Rain forest organizers mist over issues at town meeting

Norman Luxenburg
Guest Opinion

Iowa City Press-Citizen
March 31, 2004

At the March 22 Press-Citizen-sponsored town meeting on the Iowa Environmental/ Education Project, there were several important questions and problems that the speakers' panel, consisting only of those enthusiastically in favor of the project, did not clear up.

The first of these concerns the highly speculative and dubious estimates of large numbers of paying visitors to the rain forest on which the running costs of the project will be dependent. David Oman, the project director, assured the audience that the estimates of an annual paid attendance of 1.5 million visitors at $15 for adults and $9 for children were from solid, respectable agencies and that the project could meet expenses even at a most conservative low estimate of 1.3 million. Will Oman and his assistants state publicly and for the record that they will not come to the taxpayers for additional funds if and when those attendance numbers do not materialize? We should not forget the vastly inflated attendance estimates that enabled such other disastrous projects as the Denver Aquarium, the Millennium Dome and the Tampa Aquarium to get the green light.

Grant estimate all wet

At the town meeting, we were told about the great research and learning importance of this project. One speaker in reply to a question even stated that $5 million annually in research grants would be a low estimate of what they could expect. All the University of Iowa biologists with whom I was able to speak after the town meeting laughed at that assumption, treating it as something absolutely preposterous and many, many times larger than anything realistic. Furthermore, not one of them was favorable to the project. Even worse for genuine scholars, this would be primarily a tourist attraction, not a research center.

Because the matter of "expert" forecasts came up and because the panel spoke about the great environmental work that would be accomplished by this project, the great researchers who would use it, and how, for example, they would recycle the water used, as though that were something new, it would be advisable to gain perspective by having a look at another major environmental project of this past decade. Back in 1991, some 30 miles from Tucson, the giant Biosphere center, intended to be a miniature Earth that not only recycled water but all organic substances, opened. Years of research and preparation, along with many millions of private money, had gone into this project - a project that had involved leading engineers and scholars from all over the world.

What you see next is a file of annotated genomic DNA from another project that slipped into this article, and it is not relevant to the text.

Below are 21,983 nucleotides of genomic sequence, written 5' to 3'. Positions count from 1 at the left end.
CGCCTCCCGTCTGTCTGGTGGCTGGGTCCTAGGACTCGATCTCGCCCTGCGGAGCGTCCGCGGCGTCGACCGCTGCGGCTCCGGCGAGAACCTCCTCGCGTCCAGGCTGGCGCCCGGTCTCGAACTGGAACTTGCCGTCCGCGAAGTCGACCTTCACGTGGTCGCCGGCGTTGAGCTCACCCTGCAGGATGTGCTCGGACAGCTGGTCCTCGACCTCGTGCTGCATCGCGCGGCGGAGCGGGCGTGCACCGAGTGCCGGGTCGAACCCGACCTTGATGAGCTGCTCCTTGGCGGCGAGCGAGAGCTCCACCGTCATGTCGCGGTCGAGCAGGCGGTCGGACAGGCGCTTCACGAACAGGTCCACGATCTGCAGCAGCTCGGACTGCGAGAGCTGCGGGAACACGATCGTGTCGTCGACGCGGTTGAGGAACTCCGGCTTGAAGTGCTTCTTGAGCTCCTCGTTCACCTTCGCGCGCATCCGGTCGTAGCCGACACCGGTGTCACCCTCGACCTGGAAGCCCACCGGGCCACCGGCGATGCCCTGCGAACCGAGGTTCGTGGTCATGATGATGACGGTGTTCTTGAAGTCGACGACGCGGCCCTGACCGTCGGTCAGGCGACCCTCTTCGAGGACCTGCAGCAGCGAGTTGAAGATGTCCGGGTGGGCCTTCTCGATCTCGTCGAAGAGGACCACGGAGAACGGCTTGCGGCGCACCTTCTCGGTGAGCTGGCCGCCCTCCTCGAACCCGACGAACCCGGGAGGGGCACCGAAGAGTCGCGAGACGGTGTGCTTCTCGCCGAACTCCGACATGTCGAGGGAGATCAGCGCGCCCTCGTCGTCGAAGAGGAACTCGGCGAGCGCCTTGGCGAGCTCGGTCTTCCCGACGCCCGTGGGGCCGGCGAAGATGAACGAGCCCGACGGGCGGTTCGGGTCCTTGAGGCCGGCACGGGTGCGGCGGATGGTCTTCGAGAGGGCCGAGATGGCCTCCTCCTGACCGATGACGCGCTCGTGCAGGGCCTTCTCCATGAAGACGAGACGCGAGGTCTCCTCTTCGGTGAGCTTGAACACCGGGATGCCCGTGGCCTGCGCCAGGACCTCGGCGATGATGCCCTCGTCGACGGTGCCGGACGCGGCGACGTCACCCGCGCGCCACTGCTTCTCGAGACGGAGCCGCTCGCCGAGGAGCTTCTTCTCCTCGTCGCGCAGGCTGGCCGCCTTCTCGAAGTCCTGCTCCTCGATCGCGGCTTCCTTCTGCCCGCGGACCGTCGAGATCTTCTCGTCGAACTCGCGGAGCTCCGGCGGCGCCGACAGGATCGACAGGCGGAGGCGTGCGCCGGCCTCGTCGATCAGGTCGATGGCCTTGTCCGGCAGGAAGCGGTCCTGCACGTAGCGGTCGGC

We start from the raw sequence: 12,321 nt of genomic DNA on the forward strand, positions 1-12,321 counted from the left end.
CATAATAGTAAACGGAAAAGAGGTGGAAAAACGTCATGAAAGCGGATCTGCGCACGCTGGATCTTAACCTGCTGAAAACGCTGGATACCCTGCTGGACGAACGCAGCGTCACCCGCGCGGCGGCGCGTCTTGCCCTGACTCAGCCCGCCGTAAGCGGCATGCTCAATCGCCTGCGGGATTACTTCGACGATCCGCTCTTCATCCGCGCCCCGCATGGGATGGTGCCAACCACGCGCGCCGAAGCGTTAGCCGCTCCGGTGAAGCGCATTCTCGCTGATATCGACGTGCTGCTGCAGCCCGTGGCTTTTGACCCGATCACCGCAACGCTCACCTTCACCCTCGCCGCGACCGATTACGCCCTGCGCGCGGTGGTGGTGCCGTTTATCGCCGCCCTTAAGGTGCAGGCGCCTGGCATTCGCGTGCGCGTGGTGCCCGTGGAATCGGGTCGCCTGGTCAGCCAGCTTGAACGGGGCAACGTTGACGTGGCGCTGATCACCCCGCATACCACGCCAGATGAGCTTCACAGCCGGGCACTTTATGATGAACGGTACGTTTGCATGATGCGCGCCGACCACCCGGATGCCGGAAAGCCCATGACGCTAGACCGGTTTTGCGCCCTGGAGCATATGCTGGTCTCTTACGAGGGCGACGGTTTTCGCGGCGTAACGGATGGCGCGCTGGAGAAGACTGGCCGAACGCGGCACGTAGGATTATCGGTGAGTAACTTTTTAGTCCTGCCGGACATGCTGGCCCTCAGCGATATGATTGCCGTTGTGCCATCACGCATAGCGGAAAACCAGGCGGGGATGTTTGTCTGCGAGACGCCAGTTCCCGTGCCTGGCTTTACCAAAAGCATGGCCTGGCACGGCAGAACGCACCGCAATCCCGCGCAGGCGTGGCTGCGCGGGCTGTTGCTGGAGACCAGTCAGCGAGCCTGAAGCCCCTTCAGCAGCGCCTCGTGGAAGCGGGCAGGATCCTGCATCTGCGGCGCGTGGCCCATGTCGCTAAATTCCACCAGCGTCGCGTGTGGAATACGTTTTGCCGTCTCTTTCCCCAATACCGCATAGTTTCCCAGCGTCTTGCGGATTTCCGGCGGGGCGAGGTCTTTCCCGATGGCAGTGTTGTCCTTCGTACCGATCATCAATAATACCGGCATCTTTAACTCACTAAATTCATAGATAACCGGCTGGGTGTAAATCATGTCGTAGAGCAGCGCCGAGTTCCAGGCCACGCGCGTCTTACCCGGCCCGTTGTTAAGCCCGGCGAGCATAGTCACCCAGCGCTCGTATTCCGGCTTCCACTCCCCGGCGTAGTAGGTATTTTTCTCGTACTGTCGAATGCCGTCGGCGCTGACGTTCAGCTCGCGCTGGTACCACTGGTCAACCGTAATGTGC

All types of problems quickly arose. In 1994, Columbia University came to the rescue after geochemist Walter Broecker suggested using the Biosphere to "alert our fellow earthlings" to the biological and biochemical consequences of global warming. Columbia hired a noted Australian botanist to lure well-known faculty to Arizona for attracting students and winning federal research dollars.

Tucson vs. Iowa City

An Nov. 17, 1995, article in Science stated that the new directors hoped to "exploit Biosphere's size, engineering sophistication, and the diversity of plants it houses to study how different ecosystems respond to changes in climate and carbon dioxide levels ..." Despite widespread advertising and active recruiting efforts, however, no big-name researchers signed. The number of students fell by half. In September 2003, Columbia University decided to withdraw from the $15-million-a-year Biosphere, and, except for maintenance, almost all activity ceased there.

If the already-functioning Biosphere could not attract top-flight biologists to Tucson, one wonders how such people would be attracted to an uncertain Iowa rain forest, which even under the best scenario would not be ready for four years. In addition, its continued existence would be dependent on a most questionable annual flow of a million and a half paying visitors.

The Iowa project director is quoted in the March 15 issues as stating that Iowa City-Coralville is already a tourist destination, supporting this statement by using a local visitors bureau's figure of an estimated $199 million spent by visitors in the metro area. How many of these visitors can rightly be called tourists is very questionable. While this is a very nice area, it seems most likely that many visitors from the surrounding areas come to Iowa City-Coralville to shop while others come because of the university, sports events, medical facilities and other amenities. It seems very doubtful that most visitors come to Iowa City-Coralville could be classified as tourists.

Reach Norman Luxenburg, a professor of Russian at the University of Iowa, at nluxenburg@mchsi.com.